Buckingham Palace—which is apparently a complete wreck underneath all the gilt and lovely furniture—will get a $458 million renovation over the next decade. You know, to stave off the possibility of a “potentially catastrophic building failure.” A perfect opportunity to add some shiplap!
The Guardian explains:
The major refit, which has been described as essential, will see miles of ageing cables, lead pipes, electrical wiring and boilers replaced, some for the first time in 60 years. Officials said an independent, specialist report had concluded that without urgent work “there is a risk of serious damage to the palace and the precious royal collection items it houses from, amongst other scenarios, fire and water damage”.
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That’s the thing about historic homes—you think it’s just a matter of stripping out the dreadful shag carpets and slapping some HGTV-approved grey paint on the walls, but there’s always some shit with the electrical work.
“We take the responsibility that comes with receiving these public funds extremely seriously indeed; equally, we are convinced that by making this investment in Buckingham Palace now we can avert a much more costly and potentially catastrophic building failure in the years to come,” said Tony Johnstone-Burt, Master of the Queen’s Household, according to the Telegraph.
The Queen won’t be required to move out, but she will play a quick round of musical bedrooms when it’s time to renovate her suite.
The money will come from the Crown Estate, which is the proceeds of the majority of Queen Elizabeth II’s holdings as monarch. So they don’t quite belong to her, personally, and they don’t quite belong to the government outright, either. Typically she gets 15 percent of the annual take to pay for all the crap that goes with the crown, with the rest going into government coffers. Until the job’s done on Buckingham Palace, however, they’ll bump the slice to 25 percent.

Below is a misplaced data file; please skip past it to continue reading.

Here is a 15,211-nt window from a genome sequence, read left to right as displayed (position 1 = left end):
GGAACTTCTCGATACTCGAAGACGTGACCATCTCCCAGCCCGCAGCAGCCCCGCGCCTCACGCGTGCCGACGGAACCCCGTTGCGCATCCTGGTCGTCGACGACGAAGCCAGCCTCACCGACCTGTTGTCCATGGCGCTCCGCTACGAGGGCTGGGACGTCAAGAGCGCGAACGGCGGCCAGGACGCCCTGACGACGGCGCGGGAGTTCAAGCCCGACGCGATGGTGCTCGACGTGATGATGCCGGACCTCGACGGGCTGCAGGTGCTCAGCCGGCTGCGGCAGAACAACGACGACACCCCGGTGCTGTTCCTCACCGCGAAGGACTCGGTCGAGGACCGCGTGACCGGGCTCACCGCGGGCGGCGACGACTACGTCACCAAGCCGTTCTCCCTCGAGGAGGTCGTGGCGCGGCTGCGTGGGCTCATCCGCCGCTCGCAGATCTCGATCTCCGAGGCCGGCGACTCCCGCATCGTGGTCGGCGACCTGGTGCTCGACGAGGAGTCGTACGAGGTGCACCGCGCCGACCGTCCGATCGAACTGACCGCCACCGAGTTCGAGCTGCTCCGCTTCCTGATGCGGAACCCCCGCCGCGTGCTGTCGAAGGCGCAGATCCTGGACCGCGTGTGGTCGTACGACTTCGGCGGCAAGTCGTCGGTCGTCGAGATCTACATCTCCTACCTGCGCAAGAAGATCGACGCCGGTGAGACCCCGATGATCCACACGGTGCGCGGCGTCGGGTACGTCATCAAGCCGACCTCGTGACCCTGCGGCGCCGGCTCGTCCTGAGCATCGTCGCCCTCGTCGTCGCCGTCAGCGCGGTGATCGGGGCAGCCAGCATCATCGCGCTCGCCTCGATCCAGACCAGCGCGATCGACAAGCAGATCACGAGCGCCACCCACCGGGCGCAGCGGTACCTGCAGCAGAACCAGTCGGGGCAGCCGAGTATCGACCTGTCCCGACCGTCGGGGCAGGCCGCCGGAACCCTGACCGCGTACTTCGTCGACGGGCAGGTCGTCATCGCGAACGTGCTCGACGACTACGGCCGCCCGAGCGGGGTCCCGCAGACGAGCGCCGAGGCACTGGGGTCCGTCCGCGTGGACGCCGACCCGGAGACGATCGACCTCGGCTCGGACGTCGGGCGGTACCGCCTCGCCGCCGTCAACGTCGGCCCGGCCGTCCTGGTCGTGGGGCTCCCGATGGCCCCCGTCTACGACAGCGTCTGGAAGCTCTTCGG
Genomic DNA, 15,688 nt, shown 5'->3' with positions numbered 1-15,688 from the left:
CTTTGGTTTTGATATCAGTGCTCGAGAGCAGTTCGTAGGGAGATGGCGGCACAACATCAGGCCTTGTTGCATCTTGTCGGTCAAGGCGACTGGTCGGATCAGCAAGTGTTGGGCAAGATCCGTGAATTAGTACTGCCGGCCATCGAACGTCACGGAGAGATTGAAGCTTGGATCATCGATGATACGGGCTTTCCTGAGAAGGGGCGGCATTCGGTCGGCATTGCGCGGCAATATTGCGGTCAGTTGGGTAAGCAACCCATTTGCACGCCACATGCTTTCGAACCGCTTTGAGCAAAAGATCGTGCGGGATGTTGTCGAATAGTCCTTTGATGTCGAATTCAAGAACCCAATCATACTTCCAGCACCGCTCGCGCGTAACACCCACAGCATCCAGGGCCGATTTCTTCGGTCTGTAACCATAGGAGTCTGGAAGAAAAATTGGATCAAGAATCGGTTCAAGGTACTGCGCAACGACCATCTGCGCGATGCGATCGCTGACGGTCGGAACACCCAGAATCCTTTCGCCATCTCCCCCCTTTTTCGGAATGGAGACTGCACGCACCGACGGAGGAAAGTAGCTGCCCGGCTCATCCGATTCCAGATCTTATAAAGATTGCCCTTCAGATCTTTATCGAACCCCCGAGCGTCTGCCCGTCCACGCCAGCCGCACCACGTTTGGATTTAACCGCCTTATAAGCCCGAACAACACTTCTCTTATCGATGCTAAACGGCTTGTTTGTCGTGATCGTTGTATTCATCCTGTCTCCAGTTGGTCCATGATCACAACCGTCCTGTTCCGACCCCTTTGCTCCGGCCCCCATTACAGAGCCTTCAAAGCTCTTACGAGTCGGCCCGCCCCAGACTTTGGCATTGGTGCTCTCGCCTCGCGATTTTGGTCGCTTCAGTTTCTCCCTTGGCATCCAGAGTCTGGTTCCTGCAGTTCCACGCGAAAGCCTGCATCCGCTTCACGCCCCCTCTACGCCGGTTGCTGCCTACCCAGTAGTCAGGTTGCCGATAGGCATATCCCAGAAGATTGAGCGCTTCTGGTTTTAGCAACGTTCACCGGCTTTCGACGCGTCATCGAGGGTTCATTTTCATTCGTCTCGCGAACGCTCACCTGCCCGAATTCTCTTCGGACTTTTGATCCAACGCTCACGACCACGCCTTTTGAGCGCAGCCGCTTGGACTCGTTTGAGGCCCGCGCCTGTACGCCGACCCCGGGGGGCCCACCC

NBC News also reports that, “Although the cost given for the works is listed as $458 million, royal officials said that is expected to be reduced to $275 million when benefits, efficiencies and adjustments for inflation are taken into account.”
Adjustments and technicalities of the Crown Estate aside, that’s quite a pretty penny as the United Kingdom continues its age of austerity. And it’s maybe not what respondents meant in a recent poll, via the Independent, calling for more public spending. But given the Brexit, probably best to stave off any “potentially catastrophic building failure” that would put that sweet, sweet tourism revenue in jeopardy.
And it still looks like a deal compared to the possible costs of fixing up the Palace of Westminster, which houses Parliament and would be a total tear-down if it weren’t, you know, a priceless historical landmark and UNESCO World Heritage Site.